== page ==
Pre-Physician Assistant

What does it mean to be a Physician Assistant?

A Physician Assistant (PA) practices and prescribes medicine under the license of a physician, and can work in a variety of healthcare settings. PAs are trained as generalists (but may work in specialty areas) and are formally trained through a master’s degree program to provide diagnostic, preventative and therapeutic services. PAs are not required to complete a residency and work under the authority of a supervising physician.  Students prepare for entry to a PA program by obtaining a baccalaureate degree, completing the prerequisite course work for entry into specific programs, and by obtaining a broad variety of volunteer or paid clinical experience. This guide is not exhaustive, but is intended to get you started in planning your Pre-PA track while at Western.

Pre-PA Education

There is no one “right” major for gaining admission to a Physician Assistant program. Your undergraduate years offer you the opportunity to explore many academic fields, to develop basic skills and knowledge, and to demonstrate expertise and experience a field of study (major) of your choice. Pick one in which you excel and enjoy. Popular majors for Pre-PA students are Biology and Chemistry, but students have majored in a diverse range of academic disciplines including Anthropology, Behavioral Neuroscience, Community Health, Psychology, History, Philosophy, Communications, Spanish, and Fairhaven self-designed majors. Some pursue combined majors such as Anthropology/Biology, Biochemistry, and Cellular & Molecular Biology.

Core Courses

Regardless of your major, certain prerequisite courses expected by most schools include:



NOTE: You must complete Precalculus I (MATH 114) to take CHEM 121

  • General Chemistry series (includes labs): CHEM 161, 162, 163 [or Honors equivalent]
  • Elementary Organic Chemistry with lab: CHEM 251
    • OR Organic Chemistry lecture series: CHEM 251, 352, 353
  • Elements of Biochemistry: CHEM 375
  • General Biology series (includes labs): BIOL 204, 205, 206
  • Genetics: BIOL 321
  • Microbiology for Health Sciences: BIOL 245
    • OR Fundamentals of Microbiology: BIOL 345, 346
  • Human Anatomy & Physiology: BIOL 348, 349
  • Statistics: MATH 240 [or major equivalent; i.e. BIOL 340 for Biology majors]
  • Introduction to Psychology (PSY 101), Psychology through the Lifespan (PSY 230)
  • English 101, plus an additional English course

This document is for preliminary advising purposes only.

We encourage you to meet with a Health Professions Advisor on a regular basis to determine a plan that is best for you.


Keep informed

  • WWU students may join the Advisor’s Pre-PA Listserv. To join, go to, click on Health Professions Advising (on the lefthand side of the page), and click Join Listserv.


ADVANCED PLACEMENT (AP): Check with targeted schools whether they recognize AP as college-earned credit. Not all do. It is better to view any earned credits as qualifying to enroll in upper-division courses rather than as “testing out” of prerequisites.


DECLARING A MAJOR: Departments vary in how to declare majors. Behavioral Neuroscience, Biology, Chemistry, Kinesiology, and others allow students to declare as a “pre-major” while taking their specified prerequisites. Some majors require a specific GPA in certain courses. Declare early, even as a “pre-major”, to help shorten your time to degree. While working on any pre-major content, explore many disciplines to keep your options open.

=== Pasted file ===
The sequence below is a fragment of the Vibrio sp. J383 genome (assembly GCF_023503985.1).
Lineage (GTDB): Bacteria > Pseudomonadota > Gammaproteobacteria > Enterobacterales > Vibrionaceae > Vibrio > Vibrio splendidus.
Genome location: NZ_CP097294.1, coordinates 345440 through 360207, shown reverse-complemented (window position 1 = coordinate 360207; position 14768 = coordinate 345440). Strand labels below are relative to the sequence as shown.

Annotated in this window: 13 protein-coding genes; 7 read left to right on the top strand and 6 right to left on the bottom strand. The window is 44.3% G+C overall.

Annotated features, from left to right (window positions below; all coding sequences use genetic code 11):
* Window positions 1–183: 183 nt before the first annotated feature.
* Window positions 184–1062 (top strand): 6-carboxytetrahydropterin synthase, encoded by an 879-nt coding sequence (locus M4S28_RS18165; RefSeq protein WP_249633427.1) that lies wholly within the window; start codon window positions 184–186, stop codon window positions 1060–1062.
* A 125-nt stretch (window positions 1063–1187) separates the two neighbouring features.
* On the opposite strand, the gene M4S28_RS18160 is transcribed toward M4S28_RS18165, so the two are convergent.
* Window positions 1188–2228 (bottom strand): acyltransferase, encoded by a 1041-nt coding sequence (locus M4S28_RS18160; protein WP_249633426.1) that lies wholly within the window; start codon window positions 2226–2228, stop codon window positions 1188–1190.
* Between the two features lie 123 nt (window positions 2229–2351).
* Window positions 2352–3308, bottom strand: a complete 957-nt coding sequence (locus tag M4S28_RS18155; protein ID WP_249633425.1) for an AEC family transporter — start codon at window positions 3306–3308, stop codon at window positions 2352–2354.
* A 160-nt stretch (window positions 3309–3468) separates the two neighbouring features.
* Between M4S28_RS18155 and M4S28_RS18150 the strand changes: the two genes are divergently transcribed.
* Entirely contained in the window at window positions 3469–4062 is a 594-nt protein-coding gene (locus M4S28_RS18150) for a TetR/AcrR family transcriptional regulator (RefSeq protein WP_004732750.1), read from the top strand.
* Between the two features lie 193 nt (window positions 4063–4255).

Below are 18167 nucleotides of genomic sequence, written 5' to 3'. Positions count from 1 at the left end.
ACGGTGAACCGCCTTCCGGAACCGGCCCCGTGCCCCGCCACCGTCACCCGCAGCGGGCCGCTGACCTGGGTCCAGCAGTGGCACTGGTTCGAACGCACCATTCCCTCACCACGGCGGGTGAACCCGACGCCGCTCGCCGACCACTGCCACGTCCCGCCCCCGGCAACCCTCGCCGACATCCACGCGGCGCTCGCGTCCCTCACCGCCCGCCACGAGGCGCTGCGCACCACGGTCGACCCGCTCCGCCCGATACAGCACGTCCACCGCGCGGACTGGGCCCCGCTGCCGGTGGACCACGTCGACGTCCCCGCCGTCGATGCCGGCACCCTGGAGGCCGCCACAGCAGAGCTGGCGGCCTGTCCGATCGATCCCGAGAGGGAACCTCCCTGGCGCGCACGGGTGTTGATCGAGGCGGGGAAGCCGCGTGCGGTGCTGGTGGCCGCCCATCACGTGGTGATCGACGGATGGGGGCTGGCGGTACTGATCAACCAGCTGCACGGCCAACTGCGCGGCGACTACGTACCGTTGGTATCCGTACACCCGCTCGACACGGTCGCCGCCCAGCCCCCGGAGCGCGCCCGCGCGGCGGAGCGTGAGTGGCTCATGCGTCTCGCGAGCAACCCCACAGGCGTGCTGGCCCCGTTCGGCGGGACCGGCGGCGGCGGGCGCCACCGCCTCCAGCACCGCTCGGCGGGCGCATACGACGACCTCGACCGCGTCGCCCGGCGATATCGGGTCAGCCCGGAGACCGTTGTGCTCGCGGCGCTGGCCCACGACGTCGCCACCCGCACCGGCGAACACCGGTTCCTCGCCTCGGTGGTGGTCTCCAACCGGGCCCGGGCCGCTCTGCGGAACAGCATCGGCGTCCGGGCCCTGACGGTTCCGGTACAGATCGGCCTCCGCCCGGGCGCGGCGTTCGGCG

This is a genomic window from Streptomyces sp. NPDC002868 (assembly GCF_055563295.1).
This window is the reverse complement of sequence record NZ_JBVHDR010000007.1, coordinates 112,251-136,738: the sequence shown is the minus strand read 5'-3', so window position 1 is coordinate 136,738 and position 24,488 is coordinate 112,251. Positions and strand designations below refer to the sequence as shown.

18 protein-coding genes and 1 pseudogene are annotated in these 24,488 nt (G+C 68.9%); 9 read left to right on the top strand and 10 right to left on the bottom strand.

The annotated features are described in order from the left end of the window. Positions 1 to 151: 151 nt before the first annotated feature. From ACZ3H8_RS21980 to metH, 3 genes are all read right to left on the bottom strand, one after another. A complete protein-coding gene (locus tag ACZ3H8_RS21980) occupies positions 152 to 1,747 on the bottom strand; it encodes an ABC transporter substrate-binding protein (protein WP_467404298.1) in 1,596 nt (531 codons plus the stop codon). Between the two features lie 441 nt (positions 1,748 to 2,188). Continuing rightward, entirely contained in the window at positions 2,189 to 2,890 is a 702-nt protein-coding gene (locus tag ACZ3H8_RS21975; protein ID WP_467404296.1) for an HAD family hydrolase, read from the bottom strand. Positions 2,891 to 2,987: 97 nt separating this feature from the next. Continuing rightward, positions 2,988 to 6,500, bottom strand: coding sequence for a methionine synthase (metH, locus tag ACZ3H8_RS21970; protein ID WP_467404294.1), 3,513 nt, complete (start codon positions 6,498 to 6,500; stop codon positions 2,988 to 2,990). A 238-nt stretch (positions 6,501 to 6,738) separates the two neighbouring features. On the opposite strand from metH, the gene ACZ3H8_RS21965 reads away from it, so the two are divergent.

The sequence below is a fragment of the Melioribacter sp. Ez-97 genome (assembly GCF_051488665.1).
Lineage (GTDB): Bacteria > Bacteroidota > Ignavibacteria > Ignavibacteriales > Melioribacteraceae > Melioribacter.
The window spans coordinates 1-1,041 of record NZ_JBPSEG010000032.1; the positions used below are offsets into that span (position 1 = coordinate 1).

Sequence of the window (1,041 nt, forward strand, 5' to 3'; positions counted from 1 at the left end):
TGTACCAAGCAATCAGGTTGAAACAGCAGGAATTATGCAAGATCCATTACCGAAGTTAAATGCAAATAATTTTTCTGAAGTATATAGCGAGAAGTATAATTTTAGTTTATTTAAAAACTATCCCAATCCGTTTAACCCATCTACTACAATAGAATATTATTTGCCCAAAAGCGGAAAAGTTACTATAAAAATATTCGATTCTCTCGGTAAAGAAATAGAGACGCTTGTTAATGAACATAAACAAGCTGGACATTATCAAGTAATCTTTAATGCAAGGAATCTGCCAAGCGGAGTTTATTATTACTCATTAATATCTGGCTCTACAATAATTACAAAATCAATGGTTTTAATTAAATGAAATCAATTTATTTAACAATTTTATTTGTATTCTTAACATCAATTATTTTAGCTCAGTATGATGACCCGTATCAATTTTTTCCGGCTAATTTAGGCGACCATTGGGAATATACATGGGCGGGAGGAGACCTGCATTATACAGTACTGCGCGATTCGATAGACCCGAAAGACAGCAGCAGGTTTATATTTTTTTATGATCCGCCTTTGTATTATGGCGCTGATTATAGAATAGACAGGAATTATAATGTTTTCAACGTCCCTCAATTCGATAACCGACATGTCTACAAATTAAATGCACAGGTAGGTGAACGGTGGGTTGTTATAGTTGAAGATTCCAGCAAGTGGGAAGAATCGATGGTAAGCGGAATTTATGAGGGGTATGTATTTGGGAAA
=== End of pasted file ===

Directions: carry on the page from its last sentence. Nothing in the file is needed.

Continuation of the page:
ACCESS TO CLASSES: High demand exists for upper-division courses, especially in the sciences. Many departments grant enrollment priority to students declared in specific majors over those seeking enrollment for professional school purposes. Registration access procedures for impacted courses can change, and departments generally provide updates via their websites and email notifications, or by checking with the department’s program coordinator.

REPEATING/DROPPING COURSES: When you repeat a course, only your most recent grade is used when Western calculates your GPA. However, the class still shows up on your transcript. Although some students think that repeating a course will help them get into professional schools, this is almost always untrue. Professional schools will take into account ALL college-level coursework when performing their own calculation of your GPA, and this will include any courses you have repeated at Western. Still, in some circumstances it may be appropriate to repeat a course so talk to an advisor to be sure. Also, dropping a course can have an impact on eligibility for financial aid, scholarships, and athletic participation so consider your options carefully and speak with an advisor before making a decision.


SHADOWING: Students should gain shadowing experience with both a PA and a physician. Discuss your shadowing options with Pre-healthcare advisors.


CLINICAL HOURS: Most PA programs require that applicants obtain a certain number of paid clinical hours (UW requires at least 2000) before applying. Some examples are work as a CNA, Medical Assistant, ER Scribe, or EMT.


GRE: The Graduate Record Examination is offered monthly at the WWU Testing Center, and assesses your verbal reasoning, quantitative reasoning, and analytical writing skills. Information is available at


Additional Resources

WWU Health Professions Pinterest:

Physician Assistant Education Association (PAEA):  
The PA Platform:

Explore Health Careers:


Advising for Healthcare Professions/Career Services Center
Old Main 280                       360.650.4240             

This document is for preliminary advising purposes only. Contact Health Professions Advising for updates and changes.